Recently, I watched someone who has a lot of friends at their social events. I kept trying to figure out if she was just more extroverted than I or maybe nicer than I am. Maybe she is just easy-going enough to be able to accumulate a lot more friends. Maybe she just has more time since she isn’t raising 2 smalls kids. (Although again, I don’t think that is a fair assessment because these personality traits of mine were there before I had kids.)

I also started wondering if sometimes, people just hang out with each other so they have “friends”. Do some of them in the group really even like each other? Or do they just tolerate it because it’s their group?

I don’t really have a conclusion to this. All I know is that this is where I am in life. At this point, I don’t really expect it to change. Maybe between the time I was a teenager to my 20s. Or my 20s to my 30s. But now, on the downside to 40, I doubt that I can change this part of my personality. I don’t even know if I’d want to. I’ve made the effort this far in my life and maybe it’s time for me to just be.

This might just be who I am.

Those Wife Jokes

Have you ever noticed that there seem to be a lot of wife jokes? I saw a post in my one of my mommy groups on Facebook where the mom had mentioned that her friends (male and female) kept forwarding jokes where the wives were being put down.

Why are there so many wife jokes? What makes being a wife a job that is allowed to be made fun of? And why would women partake in this at all?

I do know people who do this. They are consistently making fun of their wives (whether in front of their face or behind their backs). Does it serve as a connection with other men? Is that all they can connect on?

And if you are the women, how do you react?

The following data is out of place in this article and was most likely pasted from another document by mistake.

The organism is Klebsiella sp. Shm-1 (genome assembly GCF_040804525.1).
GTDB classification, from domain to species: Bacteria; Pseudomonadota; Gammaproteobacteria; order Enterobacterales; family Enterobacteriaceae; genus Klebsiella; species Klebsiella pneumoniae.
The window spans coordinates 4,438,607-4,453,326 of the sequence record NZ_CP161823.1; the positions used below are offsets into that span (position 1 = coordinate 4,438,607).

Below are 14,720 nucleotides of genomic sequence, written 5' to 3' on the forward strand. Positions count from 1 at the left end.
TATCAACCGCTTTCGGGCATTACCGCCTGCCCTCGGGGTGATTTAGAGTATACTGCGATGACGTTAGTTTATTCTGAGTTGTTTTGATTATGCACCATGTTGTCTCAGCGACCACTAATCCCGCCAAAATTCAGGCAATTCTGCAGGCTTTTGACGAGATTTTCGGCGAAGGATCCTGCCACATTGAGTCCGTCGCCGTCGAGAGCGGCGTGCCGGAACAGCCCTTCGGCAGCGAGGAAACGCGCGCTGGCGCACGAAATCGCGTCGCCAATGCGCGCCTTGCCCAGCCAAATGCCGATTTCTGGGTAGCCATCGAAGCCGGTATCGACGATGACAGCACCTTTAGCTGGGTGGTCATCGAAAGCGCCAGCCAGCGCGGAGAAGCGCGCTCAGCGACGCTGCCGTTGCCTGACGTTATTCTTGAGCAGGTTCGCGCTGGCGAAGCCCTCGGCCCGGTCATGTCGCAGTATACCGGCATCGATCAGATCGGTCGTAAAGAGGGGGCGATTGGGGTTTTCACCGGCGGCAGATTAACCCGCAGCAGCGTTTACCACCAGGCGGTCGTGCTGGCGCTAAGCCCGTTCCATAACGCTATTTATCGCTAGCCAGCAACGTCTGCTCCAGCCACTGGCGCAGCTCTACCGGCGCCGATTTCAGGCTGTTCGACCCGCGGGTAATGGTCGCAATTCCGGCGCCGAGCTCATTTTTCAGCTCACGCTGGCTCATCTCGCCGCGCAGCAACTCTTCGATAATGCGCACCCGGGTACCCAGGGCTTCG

I remember an ex doing this to me once. I then spent a few hours trying to explain to him why it hurt my feelings and why I would appreciate it if he would back me up in public and not put me down. Needless to say, we did not last. I see other women tolerating it. I don’t know if it is for the sake of their marriage or if they feel like that is the only way they will keep their relationships (friendships, marriages, etc). Do we have to let others say negative things about us in order to have friends?

I wonder if the men who do this do not have a high enough self-esteem that they have to put their significant others down in order to feel accepted in their peer group. Or is it that they have to feel like they aren’t good enough for their significant other so they have to put them down in order to equalize the relationship?

For a while, I was around a lot of people who do this. Then, I realized that I hated listening to it. It wasn’t okay. You can’t necessarily change others but you can change yourself. I stopped hanging around people that do this. Now, the people I hang out with (along with my husband) have a lot of respect for women. They admire and respect women. And it doesn’t bring them down one bit.

There are no more wife jokes in my life.

It’s Okay To Let Go

Today, I saw this article about letting go of toxic people to make room for more positivity in your life. It reminded me of all of the people I have slowly been walking away from because they aren’t good for me.

Let’s be honest. For me, it basically came down to unfriending them on Facebook. The fact that they were toxic already meant we weren’t socializing or in touch at all. But seeing their lives on Facebook just kept me connected to them. When I did have to deal with them in person, it just drove home the point that we weren’t meant to be friends.

It’s a difficult thing to do. Some of the people I have walked away from share so much history with me. There are friends I have had growing up, people on dance teams, old relationships, former best friends. How do you just let go of 10 plus years of friendship? How do you let go people who were there for you in the most difficult times? How do you walk away from people who were there through sweat, blood, and tears? And what happens that these are the people who become toxic?